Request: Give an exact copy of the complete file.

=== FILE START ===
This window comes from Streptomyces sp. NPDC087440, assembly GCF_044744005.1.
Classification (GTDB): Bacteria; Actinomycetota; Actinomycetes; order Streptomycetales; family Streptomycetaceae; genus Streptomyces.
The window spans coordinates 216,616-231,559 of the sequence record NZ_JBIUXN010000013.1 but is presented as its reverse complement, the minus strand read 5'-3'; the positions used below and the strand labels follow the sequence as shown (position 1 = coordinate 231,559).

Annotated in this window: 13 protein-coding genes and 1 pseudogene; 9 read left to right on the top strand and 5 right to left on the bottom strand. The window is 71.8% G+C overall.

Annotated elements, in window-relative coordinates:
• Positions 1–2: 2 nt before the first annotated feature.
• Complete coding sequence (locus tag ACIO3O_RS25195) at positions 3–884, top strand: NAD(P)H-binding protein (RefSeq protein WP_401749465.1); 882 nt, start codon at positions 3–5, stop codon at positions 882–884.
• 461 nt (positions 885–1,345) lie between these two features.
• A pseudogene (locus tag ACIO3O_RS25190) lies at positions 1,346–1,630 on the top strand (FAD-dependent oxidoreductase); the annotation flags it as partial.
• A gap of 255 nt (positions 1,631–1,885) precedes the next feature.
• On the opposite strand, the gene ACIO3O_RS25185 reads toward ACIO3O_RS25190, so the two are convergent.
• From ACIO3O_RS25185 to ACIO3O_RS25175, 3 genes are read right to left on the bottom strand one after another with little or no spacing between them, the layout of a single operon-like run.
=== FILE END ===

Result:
This window comes from Streptomyces sp. NPDC087440, assembly GCF_044744005.1.
Classification (GTDB): Bacteria; Actinomycetota; Actinomycetes; order Streptomycetales; family Streptomycetaceae; genus Streptomyces.
The window spans coordinates 216,616-231,559 of the sequence record NZ_JBIUXN010000013.1 but is presented as its reverse complement, the minus strand read 5'-3'; the positions used below and the strand labels follow the sequence as shown (position 1 = coordinate 231,559).

Annotated in this window: 13 protein-coding genes and 1 pseudogene; 9 read left to right on the top strand and 5 right to left on the bottom strand. The window is 71.8% G+C overall.

Annotated elements, in window-relative coordinates:
• Positions 1–2: 2 nt before the first annotated feature.
• Complete coding sequence (locus tag ACIO3O_RS25195) at positions 3–884, top strand: NAD(P)H-binding protein (RefSeq protein WP_401749465.1); 882 nt, start codon at positions 3–5, stop codon at positions 882–884.
• 461 nt (positions 885–1,345) lie between these two features.
• A pseudogene (locus tag ACIO3O_RS25190) lies at positions 1,346–1,630 on the top strand (FAD-dependent oxidoreductase); the annotation flags it as partial.
• A gap of 255 nt (positions 1,631–1,885) precedes the next feature.
• On the opposite strand, the gene ACIO3O_RS25185 reads toward ACIO3O_RS25190, so the two are convergent.
• From ACIO3O_RS25185 to ACIO3O_RS25175, 3 genes are read right to left on the bottom strand one after another with little or no spacing between them, the layout of a single operon-like run.